Deoxynucleoside analogues are prodrugs that canfunction as inhibitors of both viral and cellular DNA replication processes. They are important in anti-cancer therapy because they hinder DNA synthesis and cellular mitosis. Within the cell, deoxyribonucleotides are synthesized using the salvage pathways by converting the unphosphorylated nucleosides to their mono, di- and tri-phosphate forms using a phosphoryl donor: ATP or UTP. Human deoxycytidine kinase (dCK) is the first and rate-limiting enzyme in this process. The dCK protein uses nucleotide triphosphates to phosphorylate several clinically important nucleoside analogue prodrugs in addition to its natural substrates. The preferred physiological phosphoryl donor for dCK is UTP although it is less prevalent in the human body than ATP. Our objective is to improve the understanding of the phosphate-donor binding loop of dCK by kinetic analysis of a series of mutants of Asp241 and Phe242. These mutants were designed in an attempt to improve the activity of dCK with phosphate donors. Results show several mutants with improved kinetics and some with an ATP donor preference over UTP.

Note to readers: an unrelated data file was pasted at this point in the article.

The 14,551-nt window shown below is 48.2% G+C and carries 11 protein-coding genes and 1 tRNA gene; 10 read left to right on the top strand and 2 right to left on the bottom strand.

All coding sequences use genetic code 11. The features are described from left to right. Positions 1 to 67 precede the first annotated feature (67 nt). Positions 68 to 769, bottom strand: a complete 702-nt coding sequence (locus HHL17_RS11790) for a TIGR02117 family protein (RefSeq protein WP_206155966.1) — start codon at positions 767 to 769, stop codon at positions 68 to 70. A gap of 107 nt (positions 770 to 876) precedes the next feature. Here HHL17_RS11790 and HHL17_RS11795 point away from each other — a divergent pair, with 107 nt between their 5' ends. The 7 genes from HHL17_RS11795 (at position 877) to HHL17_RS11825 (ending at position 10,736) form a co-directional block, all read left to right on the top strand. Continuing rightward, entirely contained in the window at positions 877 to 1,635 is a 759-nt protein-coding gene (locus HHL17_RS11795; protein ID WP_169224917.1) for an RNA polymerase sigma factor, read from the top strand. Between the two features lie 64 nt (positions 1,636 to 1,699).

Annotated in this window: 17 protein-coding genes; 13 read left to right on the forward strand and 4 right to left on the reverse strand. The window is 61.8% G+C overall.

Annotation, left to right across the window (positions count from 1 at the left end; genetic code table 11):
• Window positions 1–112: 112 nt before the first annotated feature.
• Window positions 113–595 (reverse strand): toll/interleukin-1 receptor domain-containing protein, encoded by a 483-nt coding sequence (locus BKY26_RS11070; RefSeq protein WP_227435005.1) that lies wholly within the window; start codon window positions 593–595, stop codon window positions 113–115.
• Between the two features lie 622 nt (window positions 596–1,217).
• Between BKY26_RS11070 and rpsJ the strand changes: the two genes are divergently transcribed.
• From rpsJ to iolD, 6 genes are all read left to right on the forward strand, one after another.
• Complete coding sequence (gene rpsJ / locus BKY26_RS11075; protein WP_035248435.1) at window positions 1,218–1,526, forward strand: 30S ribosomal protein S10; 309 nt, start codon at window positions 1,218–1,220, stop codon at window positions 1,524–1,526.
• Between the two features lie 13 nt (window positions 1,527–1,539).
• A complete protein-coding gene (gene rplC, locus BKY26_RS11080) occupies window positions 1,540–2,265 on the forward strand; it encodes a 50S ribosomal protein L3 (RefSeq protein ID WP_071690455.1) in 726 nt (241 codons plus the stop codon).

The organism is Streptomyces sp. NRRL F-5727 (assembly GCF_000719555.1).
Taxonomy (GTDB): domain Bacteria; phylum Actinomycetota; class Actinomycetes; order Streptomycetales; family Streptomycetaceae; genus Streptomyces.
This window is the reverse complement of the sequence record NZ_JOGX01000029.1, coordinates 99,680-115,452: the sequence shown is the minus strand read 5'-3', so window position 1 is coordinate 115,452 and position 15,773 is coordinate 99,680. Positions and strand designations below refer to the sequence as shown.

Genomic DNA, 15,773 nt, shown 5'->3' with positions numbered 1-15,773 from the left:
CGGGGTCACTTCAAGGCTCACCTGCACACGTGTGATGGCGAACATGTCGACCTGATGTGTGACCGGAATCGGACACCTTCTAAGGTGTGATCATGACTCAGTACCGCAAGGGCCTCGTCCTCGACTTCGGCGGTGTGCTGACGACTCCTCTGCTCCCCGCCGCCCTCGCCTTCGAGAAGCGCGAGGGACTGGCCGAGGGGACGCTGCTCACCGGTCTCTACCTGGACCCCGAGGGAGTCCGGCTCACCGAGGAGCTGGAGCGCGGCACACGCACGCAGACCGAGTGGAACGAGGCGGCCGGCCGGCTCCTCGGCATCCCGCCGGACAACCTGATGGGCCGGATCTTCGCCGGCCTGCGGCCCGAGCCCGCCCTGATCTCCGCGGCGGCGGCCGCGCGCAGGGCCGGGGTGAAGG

Wentz, Breanna; Einspahr, Jaclyn; and Godsey, Michael H., "Kinetic Analysis of Prodrug Activation and ATP/UTP Substrate Preference of Nine Human Deoxycytidine Kinase Mutants" (2010). Math & Science Department (SURI). 2.